“If the mayor is the cheerleader of tech, I’m the gatekeeper,” said Ken Russell, a member of Miami’s Board of Commissioners who chairs the tech equity task force. He describes the job as trying to get people who come for the postcard version of Miami to “stay for the challenge.” Russell announced Thursday that he’ll run for US Senate in hopes of defeating Republican Sen. Marco Rubio in 2022.
Some of the hurdles he anticipates include affordable housing, environmental issues like rising sea levels, and transportation gridlocks that can surface when a tech company moves into a city with busloads of employees.
In January, the hedge fund and major investor Blackstone signed a long-term lease in downtown Miami. The tech giants Microsoft and Apple are also reportedly eyeing real estate in the city. And Goldman Sachs is said to be making plans to move its asset-management arm there.
“My goal is to make sure that we set up this ecosystem to anticipate those conflicts now. So let’s have our fights early, not down the road when it’s too late,” Russell said.
The city cannot afford to ignore such dangers. A 2019 report from the think tank Miami Urban Future Initiative found that Miami is the second-largest metro area with growing income stratification and a shrinking middle class.
“Miami is squeezed between an influx of the .0001% buying $20-50 million waterfront compounds and a huge low-paid service class of hospitality workers and a large concentration of economically disadvantaged neighborhoods,” Richard Florida, the author of the report wrote in an email.
Parties and more tweets
Despite the clash, some of the old guard can see that, ultimately, the influx should be good for them.
The city has traditionally lacked the draw of celebrity founders like Facebook’s Mark Zuckerberg or Twitter’s Jack Dorsey. Instead, some of its most brilliant have left the city, like Amazon’s Jeff Bezos and Facebook’s Sheryl Sandberg.
The city also lacks a great research university, like Stanford, which can serve as a feeder for talented entrepreneurs and engineers, often the catalyst for a top-tier startup ecosystem.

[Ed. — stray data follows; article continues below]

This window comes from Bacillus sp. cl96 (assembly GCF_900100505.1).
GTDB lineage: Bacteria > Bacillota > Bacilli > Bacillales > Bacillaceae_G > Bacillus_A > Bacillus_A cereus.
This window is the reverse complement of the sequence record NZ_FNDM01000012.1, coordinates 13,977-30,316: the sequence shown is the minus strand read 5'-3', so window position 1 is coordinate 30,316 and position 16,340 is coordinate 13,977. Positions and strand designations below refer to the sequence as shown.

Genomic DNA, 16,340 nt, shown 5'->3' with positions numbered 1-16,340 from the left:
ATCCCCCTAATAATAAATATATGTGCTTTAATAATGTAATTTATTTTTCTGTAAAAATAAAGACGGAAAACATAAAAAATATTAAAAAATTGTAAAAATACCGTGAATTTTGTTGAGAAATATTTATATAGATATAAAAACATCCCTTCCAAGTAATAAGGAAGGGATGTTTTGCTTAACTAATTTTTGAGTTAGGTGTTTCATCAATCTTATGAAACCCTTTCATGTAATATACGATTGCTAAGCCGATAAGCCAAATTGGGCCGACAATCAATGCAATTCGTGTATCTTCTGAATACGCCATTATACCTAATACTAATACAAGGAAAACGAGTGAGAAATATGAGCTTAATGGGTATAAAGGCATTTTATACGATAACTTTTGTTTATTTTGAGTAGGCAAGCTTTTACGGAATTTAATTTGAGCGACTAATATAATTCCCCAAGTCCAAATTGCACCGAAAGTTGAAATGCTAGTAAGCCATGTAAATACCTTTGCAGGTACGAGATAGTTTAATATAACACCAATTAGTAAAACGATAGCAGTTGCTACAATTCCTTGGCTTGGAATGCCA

So this crop of Valley tech folks have arrived to “pour gasoline on the fire,” said Alex de Carvalho, a digital marketer who has been in Miami for 16 years.
The new arrivals bring optimism that the city’s tech scene is here to stay, not just a pandemic trend, de Carvalho said.
Even so, Suarez is worried about brokering the peace: “I get concerned sometimes because I want my Miami OGs to be a little more patient, and I want the new guys to be more embracing,” the mayor said.
There are some signs of integration. For instance, on Tuesday, Atomic hosted an open house to meet some of the local tech players.
Ryan Rea, 33, a marketing manager who attended the party, said the crowd of about 160 people was a good mix of tech “OGs” and folks from the #MiamiTechGroup, an online chatroom made up of about 800 local tech founders and investors.
More coordination is taking place for next year’s tech week event, too. Melissa Medina was added to the Miami Tech Week 2022 WhatsApp group. And her annual conference, eMerge Americas, announced it will reschedule its dates at the Miami Beach Convention Center from March to April next year to coincide with Founder Fund’s version of the new Miami Tech Week.
But all is not yet well between the factions. When announcing next year’s Miami Tech Week dates, Asparouhov tweeted, “We’ll do it even bigger and better, and yes it’ll be a vibe.” Two minutes later, Suarez retweeted it with an important clarification: “We are so excited to announce the dates for Miami Tech Week 2022 alongside @foundersfund and @eMergeAmericas.”
Medina is very clear that the OGs have no intention of being usurped.
“We have a very special ecosystem here, and the new transplants can play a vital role in building that,” Medina said. “But it does not mean we are trying to be the next Silicon Valley.”